Finally, we reached the sea walls.
Here, another bicycle path called Kitakami Canal Bicycle Path 北上運河自転車道 started running along the coastline.
Unlike the last one we walked three days ago, this bike road had distance markers on the fences, indicating how far away both ends were. The first marker at the starting point showed 8km, the distance of our miserable fate to walk on the dead straight and concrete-paved road, of course, absolutely without protection from the sun.
My legs suddenly felt heavier, but I managed to make the first few steps of the eight kilometers. Then, we noticed a warehouse-looking building, seemingly a fish packing factory, over an empty land by the bike path. We had become masters of detecting possible signs of vending machines, and much to our relief, we spotted not only one vending machine but two standing outside a side door of the building.
We stepped off the bike road to get some drinks for life. Yes, we MUST.
Bonus point, one of the vending machines even had Erik’s favorite milk tea brand.
Surprisingly, almost half of the bottom row in the display was occupied by that particular brand’s milk tea cans.
It turned so critical that we could get some drinks here because we found out later how far we had to go to see the next drink source…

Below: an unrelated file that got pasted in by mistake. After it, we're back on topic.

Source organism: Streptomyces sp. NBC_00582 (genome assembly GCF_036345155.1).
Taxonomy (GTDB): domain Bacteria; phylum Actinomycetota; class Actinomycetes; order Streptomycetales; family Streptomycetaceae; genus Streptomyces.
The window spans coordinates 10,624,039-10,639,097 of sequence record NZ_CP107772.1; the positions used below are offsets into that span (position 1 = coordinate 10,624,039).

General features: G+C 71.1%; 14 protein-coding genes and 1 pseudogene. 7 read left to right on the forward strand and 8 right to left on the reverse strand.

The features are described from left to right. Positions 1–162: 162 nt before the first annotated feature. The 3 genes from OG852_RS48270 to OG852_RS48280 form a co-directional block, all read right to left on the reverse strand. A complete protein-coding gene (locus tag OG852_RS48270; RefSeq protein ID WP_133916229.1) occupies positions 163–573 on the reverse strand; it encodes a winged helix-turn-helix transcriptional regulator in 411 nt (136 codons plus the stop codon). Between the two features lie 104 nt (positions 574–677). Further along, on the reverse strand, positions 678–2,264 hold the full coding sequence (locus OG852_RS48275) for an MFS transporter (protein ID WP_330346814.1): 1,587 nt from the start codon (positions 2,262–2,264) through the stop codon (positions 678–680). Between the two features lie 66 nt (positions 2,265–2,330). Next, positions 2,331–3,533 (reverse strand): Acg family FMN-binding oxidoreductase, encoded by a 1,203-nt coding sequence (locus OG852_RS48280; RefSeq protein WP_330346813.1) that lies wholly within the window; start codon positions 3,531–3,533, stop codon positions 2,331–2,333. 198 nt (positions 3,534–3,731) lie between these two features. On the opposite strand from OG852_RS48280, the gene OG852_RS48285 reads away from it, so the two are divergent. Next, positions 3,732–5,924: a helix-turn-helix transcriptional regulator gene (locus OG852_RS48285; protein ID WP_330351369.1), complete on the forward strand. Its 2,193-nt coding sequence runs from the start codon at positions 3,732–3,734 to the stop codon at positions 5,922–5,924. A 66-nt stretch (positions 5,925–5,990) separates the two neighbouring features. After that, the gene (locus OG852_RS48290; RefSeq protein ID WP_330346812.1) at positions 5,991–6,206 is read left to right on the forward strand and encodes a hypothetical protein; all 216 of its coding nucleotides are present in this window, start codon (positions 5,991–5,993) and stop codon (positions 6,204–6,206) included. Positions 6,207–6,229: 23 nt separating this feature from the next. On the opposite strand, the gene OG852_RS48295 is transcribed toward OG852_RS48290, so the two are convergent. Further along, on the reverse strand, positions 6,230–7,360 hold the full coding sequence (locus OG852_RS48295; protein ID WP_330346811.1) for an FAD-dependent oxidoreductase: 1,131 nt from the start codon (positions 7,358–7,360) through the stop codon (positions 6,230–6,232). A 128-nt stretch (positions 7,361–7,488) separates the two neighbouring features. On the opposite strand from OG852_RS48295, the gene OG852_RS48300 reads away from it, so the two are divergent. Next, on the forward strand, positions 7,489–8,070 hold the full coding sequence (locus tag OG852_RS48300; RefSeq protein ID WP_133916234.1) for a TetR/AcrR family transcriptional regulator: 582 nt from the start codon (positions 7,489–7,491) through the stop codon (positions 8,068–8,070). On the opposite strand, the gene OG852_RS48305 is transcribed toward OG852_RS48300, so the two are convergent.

The last bike road we walked three days ago ran through the middle of windbreak forests of very young pine trees, and there was not much to see around. Compared to that, this canal-side bike road gave us more varied scenery.
The gradually winding Kitakami canal runs mostly parallel to the bike path. Sometimes its extremely calm water flowed on our right side and other times on our left side. Short pine forests or deserted grounds took up that space when the canal was not on one side.
As the bike road was not right behind the sea walls this time, the refreshing ocean winds kept cooling us down while we were exposed to both burning sunlight from above and heat from the burnt concrete road. This made a huge difference.
The most significant thing along the bike road was the airbase of Japan Air Self-Defence Force and its runways visible on our left side almost the entire time we were walking. Air fighters continuously took off, zooming up and down, flew away, and eventually came back landing. Many times, two air fighters took off and flew together. At one time, four of them were flying together in a formation.
With the great help of cool sea breezes and entertained by the unexpected air shows, we kept walking at quite a good pace, and surprisingly, I did not feel the familiar pain on my back or feet yet. Instead, I felt different today; my body condition seemed good and more solid since this morning.